Who said science had to be left to scientists?
Last week Dr. Francis Collins, the director of the National Institutes of Health, spoke at Northwestern University. In between discussing his goals and proclaiming that “science is sexy,” he presented his own research as an example of drug development. Coincidentally, this came on the heels of the Federal Research Public Access Act of 2010 (fondly called H.R. 5037), newly introduced in the U.S. House of Representatives.
The Act would require more transparency from researchers and better access to the scientific papers that result from studies funded by not just the NIH, but many more agencies including the Department of Defense, the Department of Health and Human Services, the Environmental Protection Agency, and the National Science Foundation, among others. In its own words:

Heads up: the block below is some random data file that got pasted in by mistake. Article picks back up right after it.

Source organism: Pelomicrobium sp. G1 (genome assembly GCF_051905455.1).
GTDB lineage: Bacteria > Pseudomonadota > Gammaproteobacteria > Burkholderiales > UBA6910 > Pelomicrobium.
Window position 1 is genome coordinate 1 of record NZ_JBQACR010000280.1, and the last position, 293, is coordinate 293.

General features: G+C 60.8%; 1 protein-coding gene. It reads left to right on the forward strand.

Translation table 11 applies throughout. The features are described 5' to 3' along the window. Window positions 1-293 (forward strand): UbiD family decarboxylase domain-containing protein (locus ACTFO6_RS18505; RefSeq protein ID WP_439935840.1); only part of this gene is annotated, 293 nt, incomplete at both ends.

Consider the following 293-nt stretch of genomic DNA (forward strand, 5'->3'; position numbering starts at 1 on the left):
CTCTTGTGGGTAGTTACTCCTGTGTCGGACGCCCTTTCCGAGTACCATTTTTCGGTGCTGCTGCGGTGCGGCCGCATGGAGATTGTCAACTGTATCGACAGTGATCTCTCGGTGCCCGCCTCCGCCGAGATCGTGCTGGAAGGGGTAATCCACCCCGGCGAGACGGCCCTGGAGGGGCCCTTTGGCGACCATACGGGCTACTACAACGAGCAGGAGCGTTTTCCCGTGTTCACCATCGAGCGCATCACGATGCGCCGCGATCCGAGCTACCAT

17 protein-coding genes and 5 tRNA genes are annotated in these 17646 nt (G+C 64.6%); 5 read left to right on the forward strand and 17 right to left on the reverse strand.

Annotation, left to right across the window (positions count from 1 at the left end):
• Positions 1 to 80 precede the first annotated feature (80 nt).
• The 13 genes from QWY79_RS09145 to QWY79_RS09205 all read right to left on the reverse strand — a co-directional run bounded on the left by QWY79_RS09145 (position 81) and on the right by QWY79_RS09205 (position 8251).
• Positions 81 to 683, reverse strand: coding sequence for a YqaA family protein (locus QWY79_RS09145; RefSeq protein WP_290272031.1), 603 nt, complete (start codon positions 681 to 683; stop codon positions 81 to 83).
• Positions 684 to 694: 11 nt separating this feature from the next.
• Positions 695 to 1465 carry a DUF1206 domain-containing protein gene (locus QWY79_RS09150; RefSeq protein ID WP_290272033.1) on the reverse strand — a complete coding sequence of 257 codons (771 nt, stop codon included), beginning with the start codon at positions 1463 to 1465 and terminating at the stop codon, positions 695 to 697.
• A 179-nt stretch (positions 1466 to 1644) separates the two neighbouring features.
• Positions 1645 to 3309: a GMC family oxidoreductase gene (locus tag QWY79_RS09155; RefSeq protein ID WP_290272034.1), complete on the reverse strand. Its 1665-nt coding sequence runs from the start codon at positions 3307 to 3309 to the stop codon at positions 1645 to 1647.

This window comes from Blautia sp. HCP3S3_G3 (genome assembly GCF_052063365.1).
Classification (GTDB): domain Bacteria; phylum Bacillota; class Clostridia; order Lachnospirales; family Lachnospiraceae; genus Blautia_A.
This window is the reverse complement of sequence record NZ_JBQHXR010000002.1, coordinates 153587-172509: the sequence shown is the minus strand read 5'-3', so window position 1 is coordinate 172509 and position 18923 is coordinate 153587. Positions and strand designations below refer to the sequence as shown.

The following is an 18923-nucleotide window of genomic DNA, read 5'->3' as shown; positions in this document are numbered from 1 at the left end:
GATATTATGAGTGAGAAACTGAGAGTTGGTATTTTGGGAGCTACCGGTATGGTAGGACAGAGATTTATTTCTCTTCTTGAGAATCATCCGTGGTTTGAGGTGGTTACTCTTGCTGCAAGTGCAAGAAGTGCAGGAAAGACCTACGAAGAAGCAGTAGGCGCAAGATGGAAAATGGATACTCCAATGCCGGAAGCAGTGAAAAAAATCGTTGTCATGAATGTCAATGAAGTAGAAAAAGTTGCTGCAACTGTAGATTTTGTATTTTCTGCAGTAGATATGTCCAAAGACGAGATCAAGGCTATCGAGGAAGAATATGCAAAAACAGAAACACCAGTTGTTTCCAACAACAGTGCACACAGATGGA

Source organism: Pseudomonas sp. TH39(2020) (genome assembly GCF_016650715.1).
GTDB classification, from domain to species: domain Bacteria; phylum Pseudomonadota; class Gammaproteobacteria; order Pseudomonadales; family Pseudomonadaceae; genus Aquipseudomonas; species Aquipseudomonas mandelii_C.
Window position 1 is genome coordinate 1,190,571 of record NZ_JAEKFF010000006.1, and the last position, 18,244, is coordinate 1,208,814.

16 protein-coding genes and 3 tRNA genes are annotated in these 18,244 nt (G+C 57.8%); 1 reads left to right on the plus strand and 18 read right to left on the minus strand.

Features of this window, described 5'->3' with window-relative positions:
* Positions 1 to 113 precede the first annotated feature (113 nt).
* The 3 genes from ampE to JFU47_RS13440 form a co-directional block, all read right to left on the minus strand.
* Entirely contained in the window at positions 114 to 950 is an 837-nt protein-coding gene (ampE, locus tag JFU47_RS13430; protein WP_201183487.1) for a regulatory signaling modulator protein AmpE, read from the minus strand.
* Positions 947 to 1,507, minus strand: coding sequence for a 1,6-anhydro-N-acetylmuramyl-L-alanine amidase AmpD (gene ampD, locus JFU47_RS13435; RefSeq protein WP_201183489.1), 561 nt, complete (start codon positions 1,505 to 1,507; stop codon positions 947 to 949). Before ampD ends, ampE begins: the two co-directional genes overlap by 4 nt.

The manuscripts will be maintained and preserved in a digital archive maintained by the agency or in another suitable repository that permits free public access, interoperability, and long-term preservation. - FRPAA
Ideally, those behind the bill hope to encourage communication, which in turn will advance both scientific technology and information, partially by ensuring the same research isn’t funded twice. Thanks to the Internet, anyone with a connection would be able to see the research within six months of its publication in a peer-reviewed journal. Though this means innovation for researchers, if used wisely it could also mean big things for the educators of young, future scientists whose access to such resources could prove useful in science curriculum.
Excited? Tell Congress about your feelings.